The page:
Howard, you wrote that, if love "is causally efficacious it gets manifested." With value it is almost the other way around. Value can only then be fully causally efficacious if it gets manifested in money. I meant the analogy with a love relationship as follows. Love relations are invisible, and wedding rings are the visible manifestation of love relations. Lovers know what to do with each other whether or not they wear wedding rings, but one might argue that a wedding ring signals to *others* whether a given person is engaged in an invisible love relationship. This gives information to those others about how to behave, and in this way also helps preserve the love relationship. The wedding rings, therefore, to some extent aid in the causal efficacy of love relationships, but they are not absolutely central. Now for value relations the exterior form of appearance is much more crucial. Value relations cannot properly exist without money, i.e., without their form of appearance. This is why the development of the commodity form parallels that of the value form, as Marx points out both in sect 3 of chapter 1 and in chapter 2 of Capital. For those who have time and patience to read a longer passage, the rest of this email may help clarify some more the relation between the causal powers of value and its form of appearance. What follows now is a slightly abbreviated excerpt from the file http://www.econ.utah.edu/ehrbar/valmat.pdf which is also part of the package of my Annotations http://www.econ.utah.edu/ehrbar/screen.zip Since in principle every use-value can be exchanged against every other (as long as the exchange proportions are right), Marx concludes that for the purpose of these exchange relations, each use-value is as good as any other; the only difference is a quantitative one. In a manuscript published in MEGA II/6, p. 4, Marx writes: > One commodity looks now like any other. All that remains > is the same ghostlike *materiality* of what? Of > *undifferentiated human labor*, i.e., of *expenditure of > human labor-power*, without regard to the particular > useful determinate form of its expenditure. These things > no longer represent anything at all except that in their > production human labor-power has been expended, human > labor has been accumulated. As crystals of this social > substance which they have all in common they are -- > *values*. This value materiality is rarely mentioned by modern commentators of Marx. They are too embarrassed. Even Marx himself got in trouble for it. The first edition of Capital MEGA II/5, p. 30, described the quality of this materiality with the following words: > In order to fix linen as material expression of mere > human labor, one must disregard everything that actually > makes it an object. The materiality of human labor that > is itself abstract, lacking further quality and content, > is, of necessity, an abstract materiality, a *thing made > of thought*. Thus, cloth woven from flax becomes a > phantom spun by the brain. This vivid and memorable passage did not make it in the second edition, presumably because, at the GDR-editors of MEGA surmised, it might have ``raised doubts about the materialist character of value theory'' MEGA II/6, p. 23*. Ironically Marx was rejected where he was most realist. The apparatus of Critical Realism can clarify things, since it allows us to frame Marx's ideas in a more systematic and less metaphorical way. This requires the following steps: (1) If people exchange their commodities following a consistent and predictable pattern of exchange proportions, then they respond to, and also reproduce or transform, an invisible network of social relations involving these commodities, which Marx calls the ``exchange relation'' of the commodities. Of course, the decisions what to exchange for what are individual decisions, but the proportions in which these things can be exchanged are determined socially. Critical realists are used to the idea that invisible social relations are real, they do not need to resort to words like ``ghostlike'' or ``phantom spun by the brain'' to refer to their reality. (2) These exchange relations, which prescribe the proportions to the individual agents in which they can exchange their wares, can be described by a metric or a numeraire. One knows all there is to know about the status of these relations if one knows how many units of a certain fixed numeraire commodity can be exchanged for each given commodity. (This step is expressed by Marx with his example of the polygons.) (3) Besides assuming that the exchange relations themselves are real and irreducible to the individuals, Marx also assumes that this abstraction of the many motley pairwise relationships down to a common denominator is a *real* abstraction. This gives an interesting twist to the ontology of social relations. Marx assumes that there is some real substance in each commodity which is measured by this numeraire. This substance is the commodity's ``value.'' We know it is real because it has causal effects. (4) The next step is in tune with one central aspect of CR which tends to get overlooked. In RTS, p. 14 (1997 edition), Bhaskar says that generative mechanisms are the ways of acting of *things*. We have found an obviously active generative mechanism, it is the value residing in the commodities, which generates the exchange relations between commodities. But we still have to find the *thing* whose activity drives this generative mechanism. Marx uses the word ``value materiality'' (Wertgegenstaendlichkeit) for this thing. The expectation that such a thing exists is expressed in Marx's seemingly simple-minded utterances such as ``So far no chemist has ever discovered exchange-value in pearl or diamond'' in MEW 23, p. 98. (5) The search for such a value materiality has mixed success: o No common substance can be found in the physical bodies of the commodities themselves. o the production processes from which these commodities spring have a physical, tangible commonality: all such production processes are the expenditures of human labor-power. o But unlike the concrete labor, which is materialized in the use-value of the product, this other aspect of the production process is not reflected in the physical makeup of the commodity iself. This is why Marx concludes that this value materiality is purely social. One might think that we did not make any progress, since we did not find an objective basis. Marx says for instance that as value, the commodity represents nothing except that labor is materialized in it. Although this is a social driving force rather than one connected with the body of the commodity, it is sufficient to explain the causal powers of value. Somebody has produced this commodity, and that person will watch over it that he or she receives reward for the labor placed in that commodity. I.e., society remembers how much abstract labor was placed in that commodity, even if this fact is not inscribed in the physical body of the commodity itself. (6) This is not yet the end of the story. Although the purely social value materiality suffices to provide the causal nexus which anchors the values of the commodities and therefore keeps their exchange-relations in place, it is insufficient for the practical activity of the commodity producers. These commodity producers are in the following dilemma: they put their labor into a product which they cannot use, and go to the market in order to exchange their product for something they can use. One might say that they try to pull the value materiality out of their product in order to make it useful for them. Since this value materiality is purely social, they must hunt after it in the social relations of commodity to commodity, see MEW 23, p. 62. In section three of chapter one of *Capital*, Marx shows that the inner dialectic of the value relations will not rest until an independent material form of existence has been developed for this social value materiality -- in money. In this way, the search for a tangible value materiality, which is separate from the use-value of the commodities, comes to fruition. (7) With this independent body serving as center and reference point, the causal powers of value evolve into the overwhelming vampire-like self-activity of capital. Marx describes here a process of emergence, in which the needs of circulation unwittingly activate a powerful generative mechanism, which previously lay disarmed for lack of a tangible value materiality.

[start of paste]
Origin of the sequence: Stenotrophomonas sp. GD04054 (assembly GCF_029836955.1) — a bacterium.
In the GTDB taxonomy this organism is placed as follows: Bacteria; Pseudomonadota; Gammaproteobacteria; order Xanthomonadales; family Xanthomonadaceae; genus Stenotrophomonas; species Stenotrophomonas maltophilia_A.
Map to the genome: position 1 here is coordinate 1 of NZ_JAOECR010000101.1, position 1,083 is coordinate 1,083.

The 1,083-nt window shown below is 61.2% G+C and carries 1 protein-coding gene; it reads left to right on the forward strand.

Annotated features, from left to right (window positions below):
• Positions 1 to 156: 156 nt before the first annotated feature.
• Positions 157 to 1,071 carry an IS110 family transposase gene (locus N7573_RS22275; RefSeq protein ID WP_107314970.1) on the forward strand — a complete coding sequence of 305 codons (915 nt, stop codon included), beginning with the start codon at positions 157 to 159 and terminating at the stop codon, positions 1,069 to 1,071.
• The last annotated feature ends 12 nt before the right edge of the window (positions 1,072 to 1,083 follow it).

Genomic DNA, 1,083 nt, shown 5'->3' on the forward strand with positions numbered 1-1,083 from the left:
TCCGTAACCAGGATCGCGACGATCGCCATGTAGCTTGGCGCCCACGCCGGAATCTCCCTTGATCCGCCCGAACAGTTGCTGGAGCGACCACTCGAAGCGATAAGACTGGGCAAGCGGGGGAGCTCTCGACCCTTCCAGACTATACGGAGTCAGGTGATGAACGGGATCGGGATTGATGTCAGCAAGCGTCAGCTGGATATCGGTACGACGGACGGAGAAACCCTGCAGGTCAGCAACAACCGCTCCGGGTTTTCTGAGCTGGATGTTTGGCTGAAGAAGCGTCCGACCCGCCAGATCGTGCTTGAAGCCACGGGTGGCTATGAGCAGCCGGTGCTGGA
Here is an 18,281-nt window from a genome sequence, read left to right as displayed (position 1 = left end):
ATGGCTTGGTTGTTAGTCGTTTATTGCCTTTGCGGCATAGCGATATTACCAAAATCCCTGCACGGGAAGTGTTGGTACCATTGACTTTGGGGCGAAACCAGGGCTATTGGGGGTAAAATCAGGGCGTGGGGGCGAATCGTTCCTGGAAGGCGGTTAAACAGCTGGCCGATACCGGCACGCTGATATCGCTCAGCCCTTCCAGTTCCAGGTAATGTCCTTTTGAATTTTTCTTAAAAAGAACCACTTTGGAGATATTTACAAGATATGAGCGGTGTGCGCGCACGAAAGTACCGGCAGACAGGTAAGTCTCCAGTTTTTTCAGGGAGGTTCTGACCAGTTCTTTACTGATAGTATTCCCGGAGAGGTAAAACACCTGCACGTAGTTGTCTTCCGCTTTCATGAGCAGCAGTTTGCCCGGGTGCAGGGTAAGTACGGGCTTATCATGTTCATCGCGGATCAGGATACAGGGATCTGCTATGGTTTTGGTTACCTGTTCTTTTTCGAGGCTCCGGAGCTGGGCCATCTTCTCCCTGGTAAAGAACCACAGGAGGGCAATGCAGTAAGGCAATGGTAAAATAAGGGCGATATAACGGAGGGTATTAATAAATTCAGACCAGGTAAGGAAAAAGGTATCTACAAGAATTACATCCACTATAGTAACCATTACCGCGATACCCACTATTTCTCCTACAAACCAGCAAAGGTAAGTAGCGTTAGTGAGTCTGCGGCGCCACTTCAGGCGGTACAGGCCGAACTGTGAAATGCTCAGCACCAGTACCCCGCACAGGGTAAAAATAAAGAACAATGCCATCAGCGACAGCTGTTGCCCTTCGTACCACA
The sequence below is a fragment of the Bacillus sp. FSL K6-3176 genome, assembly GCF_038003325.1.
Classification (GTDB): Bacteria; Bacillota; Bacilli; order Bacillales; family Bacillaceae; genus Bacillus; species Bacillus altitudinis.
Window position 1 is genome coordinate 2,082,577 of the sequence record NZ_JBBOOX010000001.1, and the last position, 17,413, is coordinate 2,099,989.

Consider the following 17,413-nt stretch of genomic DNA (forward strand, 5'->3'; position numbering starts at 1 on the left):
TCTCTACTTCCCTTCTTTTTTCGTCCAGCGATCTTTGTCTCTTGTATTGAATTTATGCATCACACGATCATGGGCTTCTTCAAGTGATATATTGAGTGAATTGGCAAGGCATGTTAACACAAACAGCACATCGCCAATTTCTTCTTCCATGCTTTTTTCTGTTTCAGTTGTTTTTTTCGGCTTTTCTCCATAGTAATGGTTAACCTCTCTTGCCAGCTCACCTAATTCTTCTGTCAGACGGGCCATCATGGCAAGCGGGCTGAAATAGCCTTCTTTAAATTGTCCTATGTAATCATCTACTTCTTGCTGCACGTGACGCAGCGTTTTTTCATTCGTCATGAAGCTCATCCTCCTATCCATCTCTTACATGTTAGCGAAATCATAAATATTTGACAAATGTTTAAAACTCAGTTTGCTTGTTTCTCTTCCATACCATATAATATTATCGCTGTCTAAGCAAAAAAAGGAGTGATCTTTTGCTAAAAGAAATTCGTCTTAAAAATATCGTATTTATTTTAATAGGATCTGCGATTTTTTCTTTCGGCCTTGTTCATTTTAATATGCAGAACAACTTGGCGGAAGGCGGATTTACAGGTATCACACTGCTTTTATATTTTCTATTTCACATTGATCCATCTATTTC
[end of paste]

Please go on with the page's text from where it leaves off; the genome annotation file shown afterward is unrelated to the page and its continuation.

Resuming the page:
This archive was generated by hypermail 2.1.5 : Sat Feb 19 2005 - 00:00:01 EST